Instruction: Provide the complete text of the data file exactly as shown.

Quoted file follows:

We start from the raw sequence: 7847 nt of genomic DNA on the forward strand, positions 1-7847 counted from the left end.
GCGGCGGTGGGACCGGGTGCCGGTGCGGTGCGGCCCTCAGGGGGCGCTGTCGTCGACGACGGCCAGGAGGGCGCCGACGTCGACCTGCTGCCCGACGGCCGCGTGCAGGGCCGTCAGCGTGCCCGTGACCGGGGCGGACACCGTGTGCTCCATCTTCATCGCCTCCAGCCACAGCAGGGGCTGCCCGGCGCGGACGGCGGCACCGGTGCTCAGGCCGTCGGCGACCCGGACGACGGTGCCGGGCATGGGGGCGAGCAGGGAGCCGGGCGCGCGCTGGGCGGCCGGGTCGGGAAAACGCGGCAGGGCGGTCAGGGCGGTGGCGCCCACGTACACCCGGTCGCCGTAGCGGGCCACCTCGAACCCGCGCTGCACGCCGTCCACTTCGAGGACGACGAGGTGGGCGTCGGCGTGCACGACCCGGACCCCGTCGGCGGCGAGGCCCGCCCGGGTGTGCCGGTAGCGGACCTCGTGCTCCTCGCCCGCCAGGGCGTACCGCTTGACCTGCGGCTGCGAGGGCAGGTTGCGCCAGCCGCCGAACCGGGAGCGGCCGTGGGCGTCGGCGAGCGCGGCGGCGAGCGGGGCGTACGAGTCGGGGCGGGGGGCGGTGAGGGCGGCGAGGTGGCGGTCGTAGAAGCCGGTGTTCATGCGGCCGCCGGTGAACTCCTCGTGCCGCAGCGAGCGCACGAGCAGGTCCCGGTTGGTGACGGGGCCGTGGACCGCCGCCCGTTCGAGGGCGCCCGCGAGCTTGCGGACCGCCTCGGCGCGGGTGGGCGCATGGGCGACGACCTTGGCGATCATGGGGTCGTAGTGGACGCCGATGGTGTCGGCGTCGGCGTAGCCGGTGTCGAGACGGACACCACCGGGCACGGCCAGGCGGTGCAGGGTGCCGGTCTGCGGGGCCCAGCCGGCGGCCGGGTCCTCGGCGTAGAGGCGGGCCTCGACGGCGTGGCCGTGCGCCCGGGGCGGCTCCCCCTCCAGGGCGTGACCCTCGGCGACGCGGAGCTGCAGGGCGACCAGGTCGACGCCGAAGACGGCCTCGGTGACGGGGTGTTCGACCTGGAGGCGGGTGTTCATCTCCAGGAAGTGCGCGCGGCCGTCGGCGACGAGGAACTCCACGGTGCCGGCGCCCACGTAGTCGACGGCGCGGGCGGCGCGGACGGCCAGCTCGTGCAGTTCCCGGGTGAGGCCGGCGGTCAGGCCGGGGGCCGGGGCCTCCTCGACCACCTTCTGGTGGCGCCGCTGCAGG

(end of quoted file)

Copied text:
We start from the raw sequence: 7847 nt of genomic DNA on the forward strand, positions 1-7847 counted from the left end.
GCGGCGGTGGGACCGGGTGCCGGTGCGGTGCGGCCCTCAGGGGGCGCTGTCGTCGACGACGGCCAGGAGGGCGCCGACGTCGACCTGCTGCCCGACGGCCGCGTGCAGGGCCGTCAGCGTGCCCGTGACCGGGGCGGACACCGTGTGCTCCATCTTCATCGCCTCCAGCCACAGCAGGGGCTGCCCGGCGCGGACGGCGGCACCGGTGCTCAGGCCGTCGGCGACCCGGACGACGGTGCCGGGCATGGGGGCGAGCAGGGAGCCGGGCGCGCGCTGGGCGGCCGGGTCGGGAAAACGCGGCAGGGCGGTCAGGGCGGTGGCGCCCACGTACACCCGGTCGCCGTAGCGGGCCACCTCGAACCCGCGCTGCACGCCGTCCACTTCGAGGACGACGAGGTGGGCGTCGGCGTGCACGACCCGGACCCCGTCGGCGGCGAGGCCCGCCCGGGTGTGCCGGTAGCGGACCTCGTGCTCCTCGCCCGCCAGGGCGTACCGCTTGACCTGCGGCTGCGAGGGCAGGTTGCGCCAGCCGCCGAACCGGGAGCGGCCGTGGGCGTCGGCGAGCGCGGCGGCGAGCGGGGCGTACGAGTCGGGGCGGGGGGCGGTGAGGGCGGCGAGGTGGCGGTCGTAGAAGCCGGTGTTCATGCGGCCGCCGGTGAACTCCTCGTGCCGCAGCGAGCGCACGAGCAGGTCCCGGTTGGTGACGGGGCCGTGGACCGCCGCCCGTTCGAGGGCGCCCGCGAGCTTGCGGACCGCCTCGGCGCGGGTGGGCGCATGGGCGACGACCTTGGCGATCATGGGGTCGTAGTGGACGCCGATGGTGTCGGCGTCGGCGTAGCCGGTGTCGAGACGGACACCACCGGGCACGGCCAGGCGGTGCAGGGTGCCGGTCTGCGGGGCCCAGCCGGCGGCCGGGTCCTCGGCGTAGAGGCGGGCCTCGACGGCGTGGCCGTGCGCCCGGGGCGGCTCCCCCTCCAGGGCGTGACCCTCGGCGACGCGGAGCTGCAGGGCGACCAGGTCGACGCCGAAGACGGCCTCGGTGACGGGGTGTTCGACCTGGAGGCGGGTGTTCATCTCCAGGAAGTGCGCGCGGCCGTCGGCGACGAGGAACTCCACGGTGCCGGCGCCCACGTAGTCGACGGCGCGGGCGGCGCGGACGGCCAGCTCGTGCAGTTCCCGGGTGAGGCCGGCGGTCAGGCCGGGGGCCGGGGCCTCCTCGACCACCTTCTGGTGGCGCCGCTGCAGG